If in the current scenario, your overall growth and profits are displaying a dip, then it may be wiser to let this phase pass and then sell your company after.
Sometimes giving it a little more time, changing strategies, expansion, or market growth might trigger a revolutionary increase in sales and profits.
Consider waiting until your company exhibits a stable financial situation before thinking about selling up. At least if you can.
These are just a few of the reasons why you should think twice about selling your business.
There are many more complications and issues that may arise and make it a not so great time to sell your company.
Ideally, a business owner or entrepreneur should ideally sell their company when you are enjoying profits, operating in a stable economy, and forecasting a future of positive growth ahead.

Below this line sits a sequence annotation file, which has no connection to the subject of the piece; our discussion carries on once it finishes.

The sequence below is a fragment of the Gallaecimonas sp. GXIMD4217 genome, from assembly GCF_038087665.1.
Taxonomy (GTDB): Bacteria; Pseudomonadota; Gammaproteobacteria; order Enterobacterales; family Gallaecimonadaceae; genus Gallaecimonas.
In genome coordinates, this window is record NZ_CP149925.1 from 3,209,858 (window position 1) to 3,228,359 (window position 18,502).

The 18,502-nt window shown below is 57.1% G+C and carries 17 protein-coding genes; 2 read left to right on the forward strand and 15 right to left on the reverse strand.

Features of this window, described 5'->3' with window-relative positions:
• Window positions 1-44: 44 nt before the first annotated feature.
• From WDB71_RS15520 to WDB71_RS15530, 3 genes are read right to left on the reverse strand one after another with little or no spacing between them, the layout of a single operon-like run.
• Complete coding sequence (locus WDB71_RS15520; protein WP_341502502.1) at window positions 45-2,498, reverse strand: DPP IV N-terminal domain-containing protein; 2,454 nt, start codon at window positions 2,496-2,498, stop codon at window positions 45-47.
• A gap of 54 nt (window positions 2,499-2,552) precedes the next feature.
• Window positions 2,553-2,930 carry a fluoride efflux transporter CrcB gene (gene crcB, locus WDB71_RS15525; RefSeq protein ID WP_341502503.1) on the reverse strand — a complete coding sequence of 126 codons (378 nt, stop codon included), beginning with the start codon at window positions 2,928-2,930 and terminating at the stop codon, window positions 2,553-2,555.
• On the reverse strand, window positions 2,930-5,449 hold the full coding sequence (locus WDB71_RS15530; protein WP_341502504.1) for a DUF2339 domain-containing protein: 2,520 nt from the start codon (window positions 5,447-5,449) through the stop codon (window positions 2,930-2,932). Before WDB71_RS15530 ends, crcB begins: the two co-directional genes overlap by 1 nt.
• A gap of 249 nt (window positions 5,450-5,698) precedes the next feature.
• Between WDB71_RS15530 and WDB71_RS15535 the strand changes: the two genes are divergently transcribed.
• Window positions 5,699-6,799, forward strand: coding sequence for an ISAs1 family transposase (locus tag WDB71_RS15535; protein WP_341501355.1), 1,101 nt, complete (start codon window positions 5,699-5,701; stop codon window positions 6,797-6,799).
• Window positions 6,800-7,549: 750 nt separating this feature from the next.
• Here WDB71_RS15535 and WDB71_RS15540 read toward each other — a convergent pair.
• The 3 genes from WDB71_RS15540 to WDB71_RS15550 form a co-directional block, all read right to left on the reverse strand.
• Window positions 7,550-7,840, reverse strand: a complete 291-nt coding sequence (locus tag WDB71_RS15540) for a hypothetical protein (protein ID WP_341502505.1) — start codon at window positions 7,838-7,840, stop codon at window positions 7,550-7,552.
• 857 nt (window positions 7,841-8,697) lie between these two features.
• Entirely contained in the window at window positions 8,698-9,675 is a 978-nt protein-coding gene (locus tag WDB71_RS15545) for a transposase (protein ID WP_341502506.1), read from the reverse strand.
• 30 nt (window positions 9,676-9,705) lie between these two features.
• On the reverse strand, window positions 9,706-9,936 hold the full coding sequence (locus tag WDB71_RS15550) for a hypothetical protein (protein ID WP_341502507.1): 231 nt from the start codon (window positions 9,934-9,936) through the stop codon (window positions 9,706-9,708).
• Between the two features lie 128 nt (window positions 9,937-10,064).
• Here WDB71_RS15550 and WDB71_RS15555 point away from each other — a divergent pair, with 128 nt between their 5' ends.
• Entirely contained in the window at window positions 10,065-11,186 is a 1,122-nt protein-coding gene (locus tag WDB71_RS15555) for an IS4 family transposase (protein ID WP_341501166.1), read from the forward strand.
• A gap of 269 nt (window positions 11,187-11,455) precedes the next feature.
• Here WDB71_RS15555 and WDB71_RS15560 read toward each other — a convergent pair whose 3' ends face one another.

For startups and new ventures, the decision to sell a business can be more of a personal one than a corporate one. You, as an owner, must sit with a clear mind, take the help of professional advisors and then decide on your choice. They can help you optimize your business for sale, connect you with the right buyers, and patch up any of the above gaps. If it isn’t polished, but you need to exit for other reasons, then they can help you most of the situation as-is.
It cannot be an impulsive decision and you should always consider all the circumstances and prevalent conditions.
Sometimes, businesses are just reaching a turning point. There are instances when your business simply needs to redesign its strategy or lookout for new opportunities.
Slow sales or a temporary dip in profits does not mean you should lose heart and let it go.
To make the most out of your business selling process, you should wait until you can get the highest value for your invested time, money, and energies.
Finally, selling a business is not a one day affair. It is a long and strenuous process that requires lots of planning in advance. So, always be thoroughly prepared.
You may find interesting as well our free library of business templates. There you will find every single template you will need when building and scaling your business completely for free. See it here.